Biocompatibility assessment of silk nanoparticles

hemocompatibility and internalization by human blood cells

Manfred F. Maitz, Claudia Sperling, Thidarat Wongpinyochit, Manuela Herklotz, Carsten Werner, F. Philipp Seib

Research output: Contribution to journalArticle

17 Citations (Scopus)
77 Downloads (Pure)

Abstract

Many nanoparticles are designed for use as potential nanomedicines for parenteral administration. However, emerging evidence suggests that hemocompatibility is important, but is highly particle- and test-bed dependent. Thus, knowledge of bulk material properties does not predict the hemocompatibility of uncharacterized nanoparticles, including silk nanoparticles. This study compares the hemocompatibility of silk versus silica nanoparticles, using whole human blood under quasi-static and flow conditions. Substantial hemocompatibility differences are noted for some nanoparticles in quasi-static versus dynamic studies; i.e., the inflammatory response to silk nanoparticles is significantly lower under flow versus quasi-static conditions. Silk nanoparticles also have very low coagulant properties - an observation that scales from the macro- to the nano-level. These nanoparticle hemocompatibility studies are complemented by preliminary live cell measurements to evaluate the endocytosis and trafficking of nanoparticles in human blood cells. Overall, this study demonstrates that nanoparticle hemocompatibility is affected by several factors, including the test bed design.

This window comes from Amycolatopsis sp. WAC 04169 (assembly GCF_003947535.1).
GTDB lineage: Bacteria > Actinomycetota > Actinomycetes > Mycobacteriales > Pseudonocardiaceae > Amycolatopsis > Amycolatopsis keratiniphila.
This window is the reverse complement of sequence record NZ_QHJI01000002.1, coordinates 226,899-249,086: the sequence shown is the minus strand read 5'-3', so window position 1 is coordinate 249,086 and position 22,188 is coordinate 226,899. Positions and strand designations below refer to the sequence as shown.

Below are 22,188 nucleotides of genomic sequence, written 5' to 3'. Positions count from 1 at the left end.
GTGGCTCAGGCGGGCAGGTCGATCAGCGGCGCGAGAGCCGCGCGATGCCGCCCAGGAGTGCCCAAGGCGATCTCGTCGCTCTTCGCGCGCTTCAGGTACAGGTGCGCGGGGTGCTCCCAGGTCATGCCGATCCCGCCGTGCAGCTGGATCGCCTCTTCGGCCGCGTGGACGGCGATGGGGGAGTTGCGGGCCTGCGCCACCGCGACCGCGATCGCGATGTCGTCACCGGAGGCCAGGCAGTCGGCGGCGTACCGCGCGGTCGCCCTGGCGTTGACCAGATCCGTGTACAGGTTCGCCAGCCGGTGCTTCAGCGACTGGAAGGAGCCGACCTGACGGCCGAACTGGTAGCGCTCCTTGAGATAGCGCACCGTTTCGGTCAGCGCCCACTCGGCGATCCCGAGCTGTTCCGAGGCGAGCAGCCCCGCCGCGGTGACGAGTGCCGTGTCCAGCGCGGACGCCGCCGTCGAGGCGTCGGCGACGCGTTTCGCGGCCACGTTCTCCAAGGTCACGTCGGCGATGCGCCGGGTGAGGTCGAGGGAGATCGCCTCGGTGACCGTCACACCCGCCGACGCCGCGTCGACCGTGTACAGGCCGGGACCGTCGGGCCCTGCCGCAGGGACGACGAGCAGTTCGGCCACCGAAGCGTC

Original languageEnglish
Pages (from-to)2633-2642
Number of pages10
JournalNanomedicine: Nanotechnology, Biology and Medicine
Volume13
Issue number8
Early online date27 Jul 2017
DOIs
Publication statusPublished - 30 Nov 2017

Fingerprint

Silk
Biocompatibility
Nanoparticles
Blood Cells
Blood
Cells
Nanomedicine
Medical nanotechnology
Coagulants
Endocytosis
Silicon Dioxide
Macros
Materials properties
Silica
Observation

Keywords

  • silk
  • fibroin
  • silica
  • blood compatibility
  • nanoparticles
  • nanomedicine

Cite this

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title = "Biocompatibility assessment of silk nanoparticles: hemocompatibility and internalization by human blood cells",